Marc Armand Ruffer
He was the son of German banker Baron Alphonse Jacques Ruffer and his German wife Caroline. Ruffer married Alice Mary Greenfield in 1890 and had three children.
In 1891 he was appointed the first director of the British Institute of Preventive Medicine, latterly the Lister Institute.
Moving to Egypt for health reasons, Ruffer was appointed a professor of bacteriology at the The Faculty of Medicine, Cairo University in 1896, later taking roles on committees dealing with health, disease, and sanitation. In Egypt he worked on the histology of mummies publishing his findings and helping to establish the field of palaeopathology.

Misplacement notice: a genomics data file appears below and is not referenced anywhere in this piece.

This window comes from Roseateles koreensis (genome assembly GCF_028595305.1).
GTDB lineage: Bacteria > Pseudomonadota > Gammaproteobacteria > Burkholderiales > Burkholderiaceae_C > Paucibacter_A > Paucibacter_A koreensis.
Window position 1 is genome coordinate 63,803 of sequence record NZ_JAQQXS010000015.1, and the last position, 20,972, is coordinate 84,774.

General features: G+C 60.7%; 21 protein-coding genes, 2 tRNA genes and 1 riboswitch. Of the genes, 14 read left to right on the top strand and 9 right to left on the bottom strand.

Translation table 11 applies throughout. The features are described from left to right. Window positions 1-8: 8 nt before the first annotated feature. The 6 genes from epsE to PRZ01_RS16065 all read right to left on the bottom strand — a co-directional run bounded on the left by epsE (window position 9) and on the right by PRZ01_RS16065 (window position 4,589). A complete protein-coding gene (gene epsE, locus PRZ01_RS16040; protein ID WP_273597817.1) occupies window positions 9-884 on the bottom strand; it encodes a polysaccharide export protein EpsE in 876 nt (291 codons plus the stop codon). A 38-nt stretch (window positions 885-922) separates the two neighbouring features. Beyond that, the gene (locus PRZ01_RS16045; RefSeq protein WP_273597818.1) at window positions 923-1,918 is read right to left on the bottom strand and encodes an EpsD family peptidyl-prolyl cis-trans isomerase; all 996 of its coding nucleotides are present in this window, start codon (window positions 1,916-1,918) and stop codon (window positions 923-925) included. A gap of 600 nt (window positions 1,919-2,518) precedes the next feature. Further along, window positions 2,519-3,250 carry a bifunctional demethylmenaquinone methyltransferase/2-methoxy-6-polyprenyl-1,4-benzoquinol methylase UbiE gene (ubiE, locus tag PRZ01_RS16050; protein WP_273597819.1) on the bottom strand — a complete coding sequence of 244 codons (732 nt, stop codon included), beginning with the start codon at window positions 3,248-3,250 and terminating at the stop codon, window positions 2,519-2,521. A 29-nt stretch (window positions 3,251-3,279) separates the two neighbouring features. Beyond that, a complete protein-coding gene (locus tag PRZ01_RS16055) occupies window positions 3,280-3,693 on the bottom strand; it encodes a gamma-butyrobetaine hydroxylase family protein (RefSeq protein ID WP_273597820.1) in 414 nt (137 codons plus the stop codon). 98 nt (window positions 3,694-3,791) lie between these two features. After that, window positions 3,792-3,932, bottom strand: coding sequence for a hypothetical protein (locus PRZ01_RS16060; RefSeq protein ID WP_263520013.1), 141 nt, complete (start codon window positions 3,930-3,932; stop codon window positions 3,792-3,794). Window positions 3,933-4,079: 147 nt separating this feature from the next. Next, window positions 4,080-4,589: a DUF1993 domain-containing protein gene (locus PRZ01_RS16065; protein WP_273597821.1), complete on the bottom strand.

Knighted in 1916, he went to Greece during the First World War to improve sanitation. Returning to Egypt on board the ship SS Arcadian on 17 April 1917 he was lost at sea when the ship was torpedoed off the Greek coast without warning by the German submarine UC-74 with the loss of 279 lives, 35 of which were crew.
- Carol R. Ember & Melvin Ember (2003). Encyclopedia of Medical Anthropology: Health and Illness in the World's Cultures Topics. Springer. p. 50. ISBN 0-306-47754-8.
- A. T. Sandison (1 April 1967). "Sir Marc Armand Ruffer (1859-1917) pioneer of palaeopathology". Medical History 11 (2): 150–6. PMC 1033695. PMID 5342754.
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